Statements about Workers

"We have created new jobs here in Cranston -- more than 1,000."

The average fast food worker is 29, and most fast food workers "are on some form of public assistance."

"About 47 percent of able-bodied people in the state of Maine don’t work."

Since Obamacare became law, "most of our new jobs have been part-time jobs."

Chris Christie "cut equal pay for women, calling it 'senseless bureaucracy.' "

"One out of 10 minimum-wage workers in the U.S. live in Texas."

"Ninety-five percent of all the wages in Texas are above minimum wage."

"Texas women make an average of $8,355 less per year than men doing the very same job."

"This year, the overwhelming majority of new jobs are part time."

"Since the Affordable Care Act passed, 90 percent of job growth has been in full-time positions."

"The Congressional Budget Office, a nonpartisan office, did an analysis and said that passing comprehensive immigration reform will reduce the federal deficit by $200 billion over the next decade."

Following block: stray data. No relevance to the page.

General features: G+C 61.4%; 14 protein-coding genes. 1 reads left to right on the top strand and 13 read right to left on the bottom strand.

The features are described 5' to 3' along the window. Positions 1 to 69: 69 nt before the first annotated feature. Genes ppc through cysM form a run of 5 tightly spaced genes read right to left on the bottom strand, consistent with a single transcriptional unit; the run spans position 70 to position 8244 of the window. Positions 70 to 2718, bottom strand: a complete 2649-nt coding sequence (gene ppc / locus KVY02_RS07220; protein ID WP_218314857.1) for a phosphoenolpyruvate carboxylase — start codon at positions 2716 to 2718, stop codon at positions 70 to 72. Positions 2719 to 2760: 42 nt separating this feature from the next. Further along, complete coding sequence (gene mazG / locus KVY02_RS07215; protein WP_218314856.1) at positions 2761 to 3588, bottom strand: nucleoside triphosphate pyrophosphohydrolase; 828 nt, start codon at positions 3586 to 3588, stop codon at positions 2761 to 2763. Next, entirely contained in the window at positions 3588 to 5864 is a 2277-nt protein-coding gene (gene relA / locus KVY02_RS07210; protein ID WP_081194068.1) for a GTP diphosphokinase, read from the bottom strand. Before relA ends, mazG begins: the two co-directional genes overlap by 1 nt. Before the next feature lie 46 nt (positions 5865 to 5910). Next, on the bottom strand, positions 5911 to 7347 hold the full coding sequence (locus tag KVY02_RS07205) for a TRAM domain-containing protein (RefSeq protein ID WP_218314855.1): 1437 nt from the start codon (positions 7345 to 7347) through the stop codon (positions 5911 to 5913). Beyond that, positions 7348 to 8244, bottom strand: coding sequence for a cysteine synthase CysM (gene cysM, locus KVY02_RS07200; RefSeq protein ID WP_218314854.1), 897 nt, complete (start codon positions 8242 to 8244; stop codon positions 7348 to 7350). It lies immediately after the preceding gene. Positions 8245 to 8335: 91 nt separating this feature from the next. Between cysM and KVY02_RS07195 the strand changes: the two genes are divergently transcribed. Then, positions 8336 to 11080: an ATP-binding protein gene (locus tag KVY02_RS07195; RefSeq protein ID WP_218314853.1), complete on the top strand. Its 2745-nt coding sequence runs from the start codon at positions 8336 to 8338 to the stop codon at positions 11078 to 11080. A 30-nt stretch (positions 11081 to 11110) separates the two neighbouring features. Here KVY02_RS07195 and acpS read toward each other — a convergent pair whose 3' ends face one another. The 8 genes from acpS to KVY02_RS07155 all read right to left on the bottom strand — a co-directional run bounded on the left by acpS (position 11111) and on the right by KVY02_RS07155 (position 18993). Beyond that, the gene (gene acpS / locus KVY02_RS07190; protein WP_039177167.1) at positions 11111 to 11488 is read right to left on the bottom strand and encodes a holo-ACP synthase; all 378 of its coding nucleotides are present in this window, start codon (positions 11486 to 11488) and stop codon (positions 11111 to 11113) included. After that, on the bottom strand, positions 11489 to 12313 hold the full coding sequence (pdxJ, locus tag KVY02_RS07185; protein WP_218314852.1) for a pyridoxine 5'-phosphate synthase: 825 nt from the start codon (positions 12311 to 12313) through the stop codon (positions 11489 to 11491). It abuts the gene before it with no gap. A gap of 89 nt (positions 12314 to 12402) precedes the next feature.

The minimum wage is "lower right now than it was when Ronald Reagan took office."

"Texas ranks: #1 in worker deaths, #1 carbon emissions, #50 in high school graduates, #50 in funding for mental health patients."

"Women still earn about 77 cents for every dollar a man earns for working the same job."

In Rhode Island, 9 percent of workers use the state's temporary disability insurance program each year while in New Jersey, the rate is only 3 percent.

"More Americans receive food aid than work in (the) private sector."

"People want the minimum wage, they want marriage equality, they want women’s health care. There’s issues that actually that really do matter, social issues that matter to the people of this state. So I know Barbara would support those issues, I know the governor hasn’t. You’ve seen the actions he’s taken on them."

Says a group "estimates that the annual cost to Oregon taxpayers for government services to illegal aliens, after any income tax revenue from them, is $1 billion."

Says Gov. John Kasich implied that a portion of workers’ compensation rebates to employers "should be directed back to him in the form of campaign cash."

Since Gina Raimondo took office, investment fees on the state's pension portfolio "have gone up from about $12 million annually to about $50 million."

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